Examining Race and Public Health
A recent faculty webinar explored the public health impacts of systemic racism and violence, with speakers including Dean Linda P. Fried; Charles Branas, chair of epidemiology; Raygine DiAquoi, assistant dean of the Office of Diversity, Culture, and Inclusion; Robert Fullilove, associate dean of community and minority affairs; and Goleen Samari, assistant professor of population and family health. (Read Dean Fried’s recent statement on anti-Black violence here.)
“In the wake of the racist murders of the last few weeks, on top of the disparate effects of Covid on black and brown communities in our city and our country, and in the context of longstanding systemic racism, it is critical to now propel our School and our partnerships forward toward transformational goals and actions. We have a responsibility as public health leaders in a leadership institution to wholly dedicate to resolving the health inequalities that result from racism to put the full weight of our leadership and our whole community into agreeing on a next-stage transformational agenda that is required,” said Dean Fried.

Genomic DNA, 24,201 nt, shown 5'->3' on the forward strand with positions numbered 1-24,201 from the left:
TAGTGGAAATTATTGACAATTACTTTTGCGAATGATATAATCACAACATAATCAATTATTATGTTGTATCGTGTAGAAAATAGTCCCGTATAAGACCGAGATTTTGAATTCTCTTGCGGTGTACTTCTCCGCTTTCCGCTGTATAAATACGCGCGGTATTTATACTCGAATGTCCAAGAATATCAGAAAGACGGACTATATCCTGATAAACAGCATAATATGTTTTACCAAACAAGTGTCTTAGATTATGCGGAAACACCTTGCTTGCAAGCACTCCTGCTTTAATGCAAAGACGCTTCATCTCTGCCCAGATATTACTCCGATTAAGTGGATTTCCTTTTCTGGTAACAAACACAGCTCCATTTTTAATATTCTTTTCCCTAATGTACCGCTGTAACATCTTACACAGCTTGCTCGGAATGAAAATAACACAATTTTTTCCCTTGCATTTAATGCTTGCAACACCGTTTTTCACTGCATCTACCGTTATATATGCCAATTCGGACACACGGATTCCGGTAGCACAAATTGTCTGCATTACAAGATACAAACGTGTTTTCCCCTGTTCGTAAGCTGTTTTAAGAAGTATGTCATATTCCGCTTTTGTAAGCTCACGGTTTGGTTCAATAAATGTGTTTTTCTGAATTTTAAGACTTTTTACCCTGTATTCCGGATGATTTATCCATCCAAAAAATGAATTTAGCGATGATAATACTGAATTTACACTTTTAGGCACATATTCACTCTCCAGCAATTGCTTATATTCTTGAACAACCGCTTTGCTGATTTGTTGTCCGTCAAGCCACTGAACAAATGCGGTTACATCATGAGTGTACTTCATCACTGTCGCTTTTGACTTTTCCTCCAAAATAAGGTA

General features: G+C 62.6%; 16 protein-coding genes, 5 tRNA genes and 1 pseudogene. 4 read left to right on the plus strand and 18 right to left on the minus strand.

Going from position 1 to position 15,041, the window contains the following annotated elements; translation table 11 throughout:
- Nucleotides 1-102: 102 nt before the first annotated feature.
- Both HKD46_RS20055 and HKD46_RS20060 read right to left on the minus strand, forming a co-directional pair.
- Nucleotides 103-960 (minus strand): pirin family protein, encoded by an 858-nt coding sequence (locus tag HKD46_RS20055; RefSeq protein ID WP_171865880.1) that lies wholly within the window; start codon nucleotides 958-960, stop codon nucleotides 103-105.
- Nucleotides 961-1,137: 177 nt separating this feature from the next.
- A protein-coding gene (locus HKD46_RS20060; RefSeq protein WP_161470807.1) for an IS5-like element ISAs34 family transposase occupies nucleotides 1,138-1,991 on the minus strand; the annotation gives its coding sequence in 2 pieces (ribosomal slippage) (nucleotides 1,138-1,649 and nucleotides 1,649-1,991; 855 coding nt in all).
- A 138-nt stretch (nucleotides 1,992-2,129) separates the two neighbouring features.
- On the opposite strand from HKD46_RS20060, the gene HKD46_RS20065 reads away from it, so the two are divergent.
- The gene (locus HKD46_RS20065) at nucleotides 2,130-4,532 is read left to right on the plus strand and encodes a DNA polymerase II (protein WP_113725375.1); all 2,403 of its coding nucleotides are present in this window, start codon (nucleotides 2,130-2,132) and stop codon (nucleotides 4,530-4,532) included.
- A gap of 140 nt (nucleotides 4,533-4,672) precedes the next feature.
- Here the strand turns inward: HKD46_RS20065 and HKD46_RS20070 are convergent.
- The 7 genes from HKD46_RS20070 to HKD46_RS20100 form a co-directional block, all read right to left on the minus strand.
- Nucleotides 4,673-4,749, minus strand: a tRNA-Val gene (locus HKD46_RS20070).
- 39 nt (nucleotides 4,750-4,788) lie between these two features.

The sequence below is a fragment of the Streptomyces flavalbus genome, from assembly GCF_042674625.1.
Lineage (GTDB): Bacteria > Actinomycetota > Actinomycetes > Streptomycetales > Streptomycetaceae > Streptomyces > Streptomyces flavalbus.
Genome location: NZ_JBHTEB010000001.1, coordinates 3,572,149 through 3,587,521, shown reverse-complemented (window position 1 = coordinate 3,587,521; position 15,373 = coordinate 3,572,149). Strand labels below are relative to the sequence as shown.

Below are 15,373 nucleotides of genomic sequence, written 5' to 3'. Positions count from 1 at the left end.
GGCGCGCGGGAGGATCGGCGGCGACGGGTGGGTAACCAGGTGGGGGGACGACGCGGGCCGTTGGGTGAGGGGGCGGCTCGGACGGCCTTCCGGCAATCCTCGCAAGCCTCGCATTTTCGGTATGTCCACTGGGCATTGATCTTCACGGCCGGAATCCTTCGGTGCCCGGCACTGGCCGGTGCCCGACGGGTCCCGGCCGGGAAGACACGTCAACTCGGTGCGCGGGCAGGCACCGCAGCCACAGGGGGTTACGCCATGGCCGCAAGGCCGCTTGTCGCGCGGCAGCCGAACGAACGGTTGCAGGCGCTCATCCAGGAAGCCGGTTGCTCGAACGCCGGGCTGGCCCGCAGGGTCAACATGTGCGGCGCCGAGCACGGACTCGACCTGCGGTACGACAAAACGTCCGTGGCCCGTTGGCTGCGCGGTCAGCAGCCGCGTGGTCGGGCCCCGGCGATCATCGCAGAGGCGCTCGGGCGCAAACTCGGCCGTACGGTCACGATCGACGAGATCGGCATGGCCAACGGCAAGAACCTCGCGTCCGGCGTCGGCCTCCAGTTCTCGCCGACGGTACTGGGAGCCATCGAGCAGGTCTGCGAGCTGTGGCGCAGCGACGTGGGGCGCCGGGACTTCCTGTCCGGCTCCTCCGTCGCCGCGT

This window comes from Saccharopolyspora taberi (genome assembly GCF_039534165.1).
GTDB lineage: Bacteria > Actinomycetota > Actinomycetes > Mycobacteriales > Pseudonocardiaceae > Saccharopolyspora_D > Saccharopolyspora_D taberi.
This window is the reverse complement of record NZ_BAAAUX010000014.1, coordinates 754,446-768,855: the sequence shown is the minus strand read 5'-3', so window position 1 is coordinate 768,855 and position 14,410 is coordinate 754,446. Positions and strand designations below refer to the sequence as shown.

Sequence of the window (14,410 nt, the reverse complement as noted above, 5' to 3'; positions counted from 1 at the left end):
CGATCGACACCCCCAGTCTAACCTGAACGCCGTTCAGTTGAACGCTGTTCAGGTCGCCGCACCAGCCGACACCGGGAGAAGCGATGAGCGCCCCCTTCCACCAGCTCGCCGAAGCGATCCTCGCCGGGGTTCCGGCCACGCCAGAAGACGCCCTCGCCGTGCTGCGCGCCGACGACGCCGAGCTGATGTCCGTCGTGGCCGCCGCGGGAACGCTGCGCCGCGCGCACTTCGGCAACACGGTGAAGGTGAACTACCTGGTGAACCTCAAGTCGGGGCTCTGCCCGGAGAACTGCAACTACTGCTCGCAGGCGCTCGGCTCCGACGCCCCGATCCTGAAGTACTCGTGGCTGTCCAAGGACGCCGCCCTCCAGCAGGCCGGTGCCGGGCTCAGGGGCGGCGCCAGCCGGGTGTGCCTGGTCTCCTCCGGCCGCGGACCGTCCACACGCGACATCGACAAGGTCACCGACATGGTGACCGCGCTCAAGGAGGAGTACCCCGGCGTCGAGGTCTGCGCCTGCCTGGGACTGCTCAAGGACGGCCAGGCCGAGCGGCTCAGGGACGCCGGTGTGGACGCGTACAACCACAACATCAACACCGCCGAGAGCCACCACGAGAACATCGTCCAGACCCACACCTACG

Columbia Mailman School senior leadership is committed to identifying and creating the actions to carry out this transformative agenda, leveraging the expertise and passion of students, faculty, and staff. Every person has a right to dignity, safety, wellbeing, and health. Racism and anti-Black violence demonstrate how far we are from ensuring those basic rights to all individuals. As a public health community, we know that anti-Black violence is an epidemic, and we must develop solutions to end it. The devastating impact of COVID-19 on communities of color has also laid bare the legacies of health inequities and injustice experienced by communities of color in our country, which are rooted in our history of slavery and upheld systemically throughout our society.